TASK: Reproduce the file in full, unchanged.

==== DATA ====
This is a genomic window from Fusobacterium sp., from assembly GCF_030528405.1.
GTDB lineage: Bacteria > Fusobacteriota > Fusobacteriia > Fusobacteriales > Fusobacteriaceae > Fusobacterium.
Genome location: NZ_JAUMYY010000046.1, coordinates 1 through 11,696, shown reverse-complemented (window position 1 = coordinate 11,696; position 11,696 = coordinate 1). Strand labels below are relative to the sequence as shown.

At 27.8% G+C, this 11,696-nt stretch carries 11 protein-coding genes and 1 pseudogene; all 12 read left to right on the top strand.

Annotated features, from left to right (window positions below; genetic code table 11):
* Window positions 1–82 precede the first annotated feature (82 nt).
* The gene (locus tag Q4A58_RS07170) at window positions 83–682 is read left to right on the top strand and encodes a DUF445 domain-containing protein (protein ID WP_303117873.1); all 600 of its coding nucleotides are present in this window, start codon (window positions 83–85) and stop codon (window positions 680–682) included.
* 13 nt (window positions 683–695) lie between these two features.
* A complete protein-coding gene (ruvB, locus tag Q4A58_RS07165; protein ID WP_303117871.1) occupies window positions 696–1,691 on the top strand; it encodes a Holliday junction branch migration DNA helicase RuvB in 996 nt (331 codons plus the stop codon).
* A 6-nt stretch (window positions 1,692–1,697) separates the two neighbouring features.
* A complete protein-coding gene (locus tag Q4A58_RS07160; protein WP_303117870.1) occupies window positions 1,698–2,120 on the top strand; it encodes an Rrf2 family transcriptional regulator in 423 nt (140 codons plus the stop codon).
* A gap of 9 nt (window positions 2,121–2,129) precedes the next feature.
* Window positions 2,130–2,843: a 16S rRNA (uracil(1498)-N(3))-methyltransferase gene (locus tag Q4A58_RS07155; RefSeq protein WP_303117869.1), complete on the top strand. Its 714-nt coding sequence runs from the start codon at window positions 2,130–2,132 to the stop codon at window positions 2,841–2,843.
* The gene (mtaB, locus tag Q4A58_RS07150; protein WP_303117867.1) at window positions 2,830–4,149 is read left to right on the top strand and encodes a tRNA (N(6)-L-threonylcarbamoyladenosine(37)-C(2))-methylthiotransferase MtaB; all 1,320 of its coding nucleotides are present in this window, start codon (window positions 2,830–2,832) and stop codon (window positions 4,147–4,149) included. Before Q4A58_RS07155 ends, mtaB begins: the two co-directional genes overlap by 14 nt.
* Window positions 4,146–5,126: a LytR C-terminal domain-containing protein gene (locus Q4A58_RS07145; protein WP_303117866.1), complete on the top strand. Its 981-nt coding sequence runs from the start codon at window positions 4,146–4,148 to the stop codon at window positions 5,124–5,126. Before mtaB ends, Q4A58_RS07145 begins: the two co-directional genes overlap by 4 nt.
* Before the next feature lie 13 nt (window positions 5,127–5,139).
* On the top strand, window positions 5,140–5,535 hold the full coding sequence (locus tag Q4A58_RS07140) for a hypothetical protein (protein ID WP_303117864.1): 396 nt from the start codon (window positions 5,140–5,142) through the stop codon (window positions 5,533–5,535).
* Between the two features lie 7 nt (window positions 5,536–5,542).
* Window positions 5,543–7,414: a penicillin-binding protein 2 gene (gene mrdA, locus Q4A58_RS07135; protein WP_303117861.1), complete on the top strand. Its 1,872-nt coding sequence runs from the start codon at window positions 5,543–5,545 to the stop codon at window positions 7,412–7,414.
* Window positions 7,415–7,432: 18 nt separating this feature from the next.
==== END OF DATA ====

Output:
This is a genomic window from Fusobacterium sp., from assembly GCF_030528405.1.
GTDB lineage: Bacteria > Fusobacteriota > Fusobacteriia > Fusobacteriales > Fusobacteriaceae > Fusobacterium.
Genome location: NZ_JAUMYY010000046.1, coordinates 1 through 11,696, shown reverse-complemented (window position 1 = coordinate 11,696; position 11,696 = coordinate 1). Strand labels below are relative to the sequence as shown.

At 27.8% G+C, this 11,696-nt stretch carries 11 protein-coding genes and 1 pseudogene; all 12 read left to right on the top strand.

Annotated features, from left to right (window positions below; genetic code table 11):
* Window positions 1–82 precede the first annotated feature (82 nt).
* The gene (locus tag Q4A58_RS07170) at window positions 83–682 is read left to right on the top strand and encodes a DUF445 domain-containing protein (protein ID WP_303117873.1); all 600 of its coding nucleotides are present in this window, start codon (window positions 83–85) and stop codon (window positions 680–682) included.
* 13 nt (window positions 683–695) lie between these two features.
* A complete protein-coding gene (ruvB, locus tag Q4A58_RS07165; protein ID WP_303117871.1) occupies window positions 696–1,691 on the top strand; it encodes a Holliday junction branch migration DNA helicase RuvB in 996 nt (331 codons plus the stop codon).
* A 6-nt stretch (window positions 1,692–1,697) separates the two neighbouring features.
* A complete protein-coding gene (locus tag Q4A58_RS07160; protein WP_303117870.1) occupies window positions 1,698–2,120 on the top strand; it encodes an Rrf2 family transcriptional regulator in 423 nt (140 codons plus the stop codon).
* A gap of 9 nt (window positions 2,121–2,129) precedes the next feature.
* Window positions 2,130–2,843: a 16S rRNA (uracil(1498)-N(3))-methyltransferase gene (locus tag Q4A58_RS07155; RefSeq protein WP_303117869.1), complete on the top strand. Its 714-nt coding sequence runs from the start codon at window positions 2,130–2,132 to the stop codon at window positions 2,841–2,843.
* The gene (mtaB, locus tag Q4A58_RS07150; protein WP_303117867.1) at window positions 2,830–4,149 is read left to right on the top strand and encodes a tRNA (N(6)-L-threonylcarbamoyladenosine(37)-C(2))-methylthiotransferase MtaB; all 1,320 of its coding nucleotides are present in this window, start codon (window positions 2,830–2,832) and stop codon (window positions 4,147–4,149) included. Before Q4A58_RS07155 ends, mtaB begins: the two co-directional genes overlap by 14 nt.
* Window positions 4,146–5,126: a LytR C-terminal domain-containing protein gene (locus Q4A58_RS07145; protein WP_303117866.1), complete on the top strand. Its 981-nt coding sequence runs from the start codon at window positions 4,146–4,148 to the stop codon at window positions 5,124–5,126. Before mtaB ends, Q4A58_RS07145 begins: the two co-directional genes overlap by 4 nt.
* Before the next feature lie 13 nt (window positions 5,127–5,139).
* On the top strand, window positions 5,140–5,535 hold the full coding sequence (locus tag Q4A58_RS07140) for a hypothetical protein (protein ID WP_303117864.1): 396 nt from the start codon (window positions 5,140–5,142) through the stop codon (window positions 5,533–5,535).
* Between the two features lie 7 nt (window positions 5,536–5,542).
* Window positions 5,543–7,414: a penicillin-binding protein 2 gene (gene mrdA, locus Q4A58_RS07135; protein WP_303117861.1), complete on the top strand. Its 1,872-nt coding sequence runs from the start codon at window positions 5,543–5,545 to the stop codon at window positions 7,412–7,414.
* Window positions 7,415–7,432: 18 nt separating this feature from the next.